Fifteen years ago, Sacramento County put forth a costly expansion plan for Mather Airport based on the premise that air cargo was going to grow rapidly and that available multipurpose airports would not be able to handle the additional volume. Mather was to be a cargo hub not just for this part of California, but for the entire Pacific Rim.
That vision was a mirage. Yet the revised Mather Airport Master Plan now before the county Board of Supervisors contains most of the major expansion items proposed during the era of delusion. It’s time for supervisors to put residents first and slam the brakes on this bureaucratic empire building.
The goal – discredited several years earlier by a Federal Aviation Administration report – was to create a major economic and commerce center. Facility upgrades costing $100 million were planned to accommodate cargo growth that never came. All of this was done without accounting for the economic damage to communities under the airport’s flight paths.
The negative impact of aircraft noise and pollution centers on three closely related factors – losses in property values, quality of life and economic competitiveness – and is exacerbated by the fact that a great deal of cargo moves at night. In 2008 – before residents concluded that filing complaints was a waste of time – cargo operations at Mather generated 8,072 noise complaints, 3,431 involving night flights.
Digital Access for only $0.99
For the most comprehensive local coverage, subscribe today.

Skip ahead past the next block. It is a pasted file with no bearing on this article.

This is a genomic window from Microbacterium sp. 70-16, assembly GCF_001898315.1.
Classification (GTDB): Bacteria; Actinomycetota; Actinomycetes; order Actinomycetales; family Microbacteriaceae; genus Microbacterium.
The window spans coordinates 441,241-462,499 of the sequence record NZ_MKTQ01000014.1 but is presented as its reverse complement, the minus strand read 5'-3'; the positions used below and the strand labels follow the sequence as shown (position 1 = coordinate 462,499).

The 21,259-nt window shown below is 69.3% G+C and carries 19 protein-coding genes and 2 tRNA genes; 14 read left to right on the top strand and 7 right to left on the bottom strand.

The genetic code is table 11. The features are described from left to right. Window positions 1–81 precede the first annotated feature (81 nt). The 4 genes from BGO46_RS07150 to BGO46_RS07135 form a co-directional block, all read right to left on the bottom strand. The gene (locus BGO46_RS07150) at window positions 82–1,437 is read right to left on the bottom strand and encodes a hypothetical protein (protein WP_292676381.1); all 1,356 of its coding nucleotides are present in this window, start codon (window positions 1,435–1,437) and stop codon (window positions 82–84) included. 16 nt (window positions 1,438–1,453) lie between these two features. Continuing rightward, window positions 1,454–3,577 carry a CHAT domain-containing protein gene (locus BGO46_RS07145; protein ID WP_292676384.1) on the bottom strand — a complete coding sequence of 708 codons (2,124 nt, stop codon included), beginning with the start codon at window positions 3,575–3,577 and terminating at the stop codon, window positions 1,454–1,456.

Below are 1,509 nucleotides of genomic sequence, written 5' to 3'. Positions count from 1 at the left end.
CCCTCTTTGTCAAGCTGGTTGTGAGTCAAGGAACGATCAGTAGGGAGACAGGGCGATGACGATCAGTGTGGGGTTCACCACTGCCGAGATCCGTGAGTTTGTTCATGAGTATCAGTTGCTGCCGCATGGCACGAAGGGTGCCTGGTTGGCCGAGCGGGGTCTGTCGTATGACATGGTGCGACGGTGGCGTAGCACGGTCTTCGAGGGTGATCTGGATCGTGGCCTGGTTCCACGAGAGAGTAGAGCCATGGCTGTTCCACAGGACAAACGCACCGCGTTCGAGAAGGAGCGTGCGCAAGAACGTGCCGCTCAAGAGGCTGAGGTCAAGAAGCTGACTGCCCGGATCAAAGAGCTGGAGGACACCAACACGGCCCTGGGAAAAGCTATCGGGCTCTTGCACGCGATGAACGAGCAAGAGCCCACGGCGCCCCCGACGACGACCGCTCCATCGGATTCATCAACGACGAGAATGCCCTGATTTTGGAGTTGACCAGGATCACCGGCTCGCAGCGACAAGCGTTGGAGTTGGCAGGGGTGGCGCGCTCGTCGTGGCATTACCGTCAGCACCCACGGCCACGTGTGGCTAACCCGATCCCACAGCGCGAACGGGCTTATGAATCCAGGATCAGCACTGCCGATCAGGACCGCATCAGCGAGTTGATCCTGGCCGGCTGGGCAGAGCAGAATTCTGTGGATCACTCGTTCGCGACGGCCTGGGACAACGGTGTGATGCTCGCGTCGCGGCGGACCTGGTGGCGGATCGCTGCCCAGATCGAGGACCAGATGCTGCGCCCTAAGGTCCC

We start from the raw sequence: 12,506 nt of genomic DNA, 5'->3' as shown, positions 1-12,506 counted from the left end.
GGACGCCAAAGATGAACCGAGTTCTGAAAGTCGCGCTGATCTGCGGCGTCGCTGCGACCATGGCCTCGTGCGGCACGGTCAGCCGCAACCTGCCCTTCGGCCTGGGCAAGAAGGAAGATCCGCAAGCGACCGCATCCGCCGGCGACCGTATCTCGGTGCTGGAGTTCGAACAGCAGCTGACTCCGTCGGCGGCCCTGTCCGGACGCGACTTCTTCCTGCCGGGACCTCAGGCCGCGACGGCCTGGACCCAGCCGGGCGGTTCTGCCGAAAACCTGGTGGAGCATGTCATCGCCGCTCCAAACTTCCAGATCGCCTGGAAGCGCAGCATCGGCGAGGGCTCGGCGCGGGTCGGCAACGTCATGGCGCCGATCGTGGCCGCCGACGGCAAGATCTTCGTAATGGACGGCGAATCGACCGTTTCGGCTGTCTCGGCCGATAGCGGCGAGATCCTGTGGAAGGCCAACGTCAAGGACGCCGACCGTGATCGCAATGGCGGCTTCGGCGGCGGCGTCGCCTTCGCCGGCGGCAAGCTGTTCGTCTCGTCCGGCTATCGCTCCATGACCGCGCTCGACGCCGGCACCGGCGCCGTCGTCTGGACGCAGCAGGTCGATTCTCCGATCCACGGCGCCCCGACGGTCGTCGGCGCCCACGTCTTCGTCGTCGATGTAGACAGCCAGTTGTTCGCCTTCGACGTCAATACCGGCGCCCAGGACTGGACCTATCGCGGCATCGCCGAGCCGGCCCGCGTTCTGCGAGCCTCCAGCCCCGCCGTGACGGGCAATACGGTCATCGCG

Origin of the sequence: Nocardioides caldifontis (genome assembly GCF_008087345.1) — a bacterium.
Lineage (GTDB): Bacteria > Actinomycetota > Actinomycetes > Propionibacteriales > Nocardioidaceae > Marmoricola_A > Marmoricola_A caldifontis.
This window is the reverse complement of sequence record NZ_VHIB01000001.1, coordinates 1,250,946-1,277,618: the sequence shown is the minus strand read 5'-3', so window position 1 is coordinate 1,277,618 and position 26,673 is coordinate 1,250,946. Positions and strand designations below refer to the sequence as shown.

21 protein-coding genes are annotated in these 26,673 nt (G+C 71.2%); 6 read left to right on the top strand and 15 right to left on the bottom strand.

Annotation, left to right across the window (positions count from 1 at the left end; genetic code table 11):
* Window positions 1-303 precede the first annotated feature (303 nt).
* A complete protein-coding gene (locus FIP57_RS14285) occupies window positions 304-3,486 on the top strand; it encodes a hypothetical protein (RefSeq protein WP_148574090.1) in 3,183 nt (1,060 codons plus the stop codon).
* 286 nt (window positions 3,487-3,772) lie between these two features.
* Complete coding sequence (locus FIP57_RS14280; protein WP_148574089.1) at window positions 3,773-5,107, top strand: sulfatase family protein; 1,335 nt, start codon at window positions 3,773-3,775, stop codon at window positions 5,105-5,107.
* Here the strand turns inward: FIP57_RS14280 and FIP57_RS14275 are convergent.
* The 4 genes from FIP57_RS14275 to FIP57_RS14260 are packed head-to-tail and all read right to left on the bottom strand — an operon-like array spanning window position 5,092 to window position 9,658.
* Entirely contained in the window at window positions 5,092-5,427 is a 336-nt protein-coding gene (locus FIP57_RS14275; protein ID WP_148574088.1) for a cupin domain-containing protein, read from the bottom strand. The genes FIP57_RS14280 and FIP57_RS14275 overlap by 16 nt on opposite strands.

The impact of jet aircraft on real estate values has been studied extensively. The results show losses to moderately priced homes as high as 19 percent, and even higher devaluation for higher-priced homes. The county has identified a roughly 200-square-mile area where large jet aircraft can be expected to operate below 3,000 feet. Assuming a mostly residential build-out, the decrease in property values could run in the billions. For example, with a 10 percent drop in values, a loss of $8 billion would occur if one-third of the 200 square miles were used for $400,000 homes at only five per acre. Local governments would lose more than $80 million each year in property taxes.
Mather has been a money loser for many years. It is now widely acknowledged that the predicted need for more cargo capacity was totally wrong. The FAA forecasts that Sacramento air cargo volume will grow by only 1.9 percent per year for the next 20 years.
The rationale for pressing ahead with cargo expansion at Mather has vanished. In fact, Mather is not needed for cargo at all. Managers are asking whether UPS, like its competitor FedEx, should fly out of Sacramento International Airport instead. The approved master plan for Sacramento International also calls for cargo expansion that will meet our needs for decades to come at a modest cost.
Locking in on an obsolete and detrimental plan is senseless. Mather needs a realistic plan – one that makes it an asset instead of a liability to nearby communities and a revenue producer instead of a financial drag. Step one toward a good plan is for county supervisors to kill the bad one before them.